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Web Letter

While it is, in the interest of historical criticism, permissible to write nasty things of the dead, to slander the deceased isn't very sporting.

I refer to Mr. Alterman's description of the CNN incident, which ended Mr. Novak's career there, because it was in no way like what Mr. Alterman describes. Mr. Novak swore and left the set after James Carville repeatedly and childishly asserted that Mr. Novak was "just trying to show his right-wing friends he has some backbone." The topic under discussion was the Florida race for US Senate and the possibilities of Katherine Harris challenging Bill Nelson. Mr. Novak was attempting to analyze the race, while Carville was buffoonishly interrupting and looking for laughs at Mr. Novak's expense, and taking the conversation off topic. Ed Henry could have been taking a nap. This followed many years of CNN's futile quest to find a journalist who could hold his own with Novak (just ask Michael Kinsley or Al Hunt) and ultimately led to its employment of Begala and Carville; apparently, Mr. Alterman was not a candidate.

Following Mr. Novak's departure from the set, Ed Henry announced he had planned to ask Mr. Novak about the Plame story, no big deal there, Novak had handled those questions many times by then, and Bob Novak had certainly handled lots of journalists tougher than Ed Henry. Why Mr. Henry sought to enhance himself with with the audience, who knows.

I mention these things without reference to Mr. Novak's version of events, which I saw him discuss during his Prince of Darkness book tour, a title that reflects his capacity for writing true things. His column "My Brain Tumor," which can still be accessed through the Drudge Report, in which Mr. Novak mentions his friendships with Bob Shrum and Al Hunt, and the kindness of Ted and Vicki Kennedy in referring him to their doctors, is truly wonderful. Mr. Alterman doesn't seem to get it.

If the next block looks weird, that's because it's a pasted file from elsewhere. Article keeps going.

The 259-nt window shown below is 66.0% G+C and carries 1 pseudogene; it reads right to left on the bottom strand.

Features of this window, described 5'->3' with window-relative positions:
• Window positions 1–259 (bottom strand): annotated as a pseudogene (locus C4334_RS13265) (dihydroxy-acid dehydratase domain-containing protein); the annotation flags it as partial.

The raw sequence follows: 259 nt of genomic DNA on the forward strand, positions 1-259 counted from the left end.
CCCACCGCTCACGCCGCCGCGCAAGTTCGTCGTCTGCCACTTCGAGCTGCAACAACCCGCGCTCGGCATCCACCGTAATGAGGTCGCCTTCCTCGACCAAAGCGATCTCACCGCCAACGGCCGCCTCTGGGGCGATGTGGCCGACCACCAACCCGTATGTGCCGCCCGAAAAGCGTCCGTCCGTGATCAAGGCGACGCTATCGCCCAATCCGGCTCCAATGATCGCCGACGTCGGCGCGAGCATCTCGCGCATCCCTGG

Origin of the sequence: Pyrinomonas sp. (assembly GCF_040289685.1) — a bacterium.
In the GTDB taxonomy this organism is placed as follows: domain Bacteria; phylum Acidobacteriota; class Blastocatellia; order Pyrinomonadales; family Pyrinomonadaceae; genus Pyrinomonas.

Thomas J. Conway Jr.

Atco, NJ

Sep 3 2009 - 8:54am

Web Letter

Having interviewed Eric Alterman over the telephone a few times when I was a reporter at the Washington Times, I'm a bit surprised at his lack of charity here. He is usually more balanced than this. My recollection of Novak differs significantly.

In my experience, Novak was stubborn about his opinions, but no less stubborn than Alterman or anyone else working in the national media. Alterman just happens to come at the world from a different political angle than he did. On the whole, I found Novak more gracious than many pundits, and I will gladly recognize him for it.

Sean Salai, SJ

Chicago, IL

Aug 29 2009 - 11:30am

Web Letter

What an excellent article by Mr. Alterman on the mercifully late Mr. Novak--with which I am in complete agreement. No puff piece here--Mr. Alterman expressed his opinion succinctly, clearly and in his usual well-written manner. Robert Novak was a shameless self-promoter, a joke as a journalist and a thoroughly unpleasant man whose "charm" eluded me as deftly as it did Mr. Alterman. I for one am relieved to see the end of him. His behavior regarding Valerie Plame was unforgivable--a harsher critic than I might say his intent was murderous. It certainly seemed that way. Goodbye and good riddance.

Gail Moore

San Francisco, CA

Aug 29 2009 - 11:12am

Web Letter

Robert Novak was an Eastern establishment pig who is currently burning in hell.

Scott Williams

Kernville, CA

Aug 28 2009 - 9:22pm

Web Letter

Eric Alterman would like to "do [Robert Novak] the honor" of taking him seriously? I can only imagine that either Mr. Alterman is being sarcastic or has lost touch with reality.

Robert Novak was a disgrace to his profession and a traitor to his nation, and the list of his crimes goes far beyond the few mentioned in this article. Mr. Novak's smarmy smile, which seemed to say, "I know this is criminal but you can't touch me," is a dead ringer for that of former VP Dick Cheney.

Good riddance to bad rubbish, I say; he'll get no honors from me.

Paul B. Gallagher

Horsham, PA

Aug 27 2009 - 7:15pm